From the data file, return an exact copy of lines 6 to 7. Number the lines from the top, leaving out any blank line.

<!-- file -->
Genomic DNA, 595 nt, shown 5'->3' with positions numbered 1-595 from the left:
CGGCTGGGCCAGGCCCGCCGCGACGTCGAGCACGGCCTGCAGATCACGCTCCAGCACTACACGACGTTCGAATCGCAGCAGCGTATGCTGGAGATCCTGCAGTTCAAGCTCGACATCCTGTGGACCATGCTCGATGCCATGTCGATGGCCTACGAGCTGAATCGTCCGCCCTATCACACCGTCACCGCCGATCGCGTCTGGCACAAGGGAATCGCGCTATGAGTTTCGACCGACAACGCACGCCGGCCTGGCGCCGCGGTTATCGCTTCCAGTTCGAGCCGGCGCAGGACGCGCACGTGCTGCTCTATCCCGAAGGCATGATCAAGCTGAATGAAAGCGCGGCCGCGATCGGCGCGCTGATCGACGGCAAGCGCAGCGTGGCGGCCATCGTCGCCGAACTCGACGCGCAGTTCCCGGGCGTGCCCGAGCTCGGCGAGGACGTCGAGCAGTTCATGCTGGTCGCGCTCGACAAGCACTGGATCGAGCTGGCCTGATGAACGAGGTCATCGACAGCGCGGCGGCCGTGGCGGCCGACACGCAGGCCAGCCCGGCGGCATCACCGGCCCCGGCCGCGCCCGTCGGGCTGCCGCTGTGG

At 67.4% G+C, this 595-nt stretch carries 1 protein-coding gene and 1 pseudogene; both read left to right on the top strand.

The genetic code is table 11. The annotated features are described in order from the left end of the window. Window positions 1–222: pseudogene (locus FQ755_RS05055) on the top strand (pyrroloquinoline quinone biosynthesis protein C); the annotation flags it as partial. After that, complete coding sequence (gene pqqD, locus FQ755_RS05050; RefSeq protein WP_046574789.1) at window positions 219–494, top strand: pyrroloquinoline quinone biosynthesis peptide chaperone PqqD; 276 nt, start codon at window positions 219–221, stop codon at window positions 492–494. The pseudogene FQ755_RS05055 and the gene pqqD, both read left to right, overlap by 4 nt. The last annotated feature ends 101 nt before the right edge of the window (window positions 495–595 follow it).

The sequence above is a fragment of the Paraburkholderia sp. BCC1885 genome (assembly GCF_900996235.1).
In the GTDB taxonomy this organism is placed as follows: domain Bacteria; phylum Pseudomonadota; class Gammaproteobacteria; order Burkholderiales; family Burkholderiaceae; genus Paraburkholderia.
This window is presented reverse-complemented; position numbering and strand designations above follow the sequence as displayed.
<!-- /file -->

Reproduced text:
In the GTDB taxonomy this organism is placed as follows: domain Bacteria; phylum Pseudomonadota; class Gammaproteobacteria; order Burkholderiales; family Burkholderiaceae; genus Paraburkholderia.
This window is presented reverse-complemented; position numbering and strand designations above follow the sequence as displayed.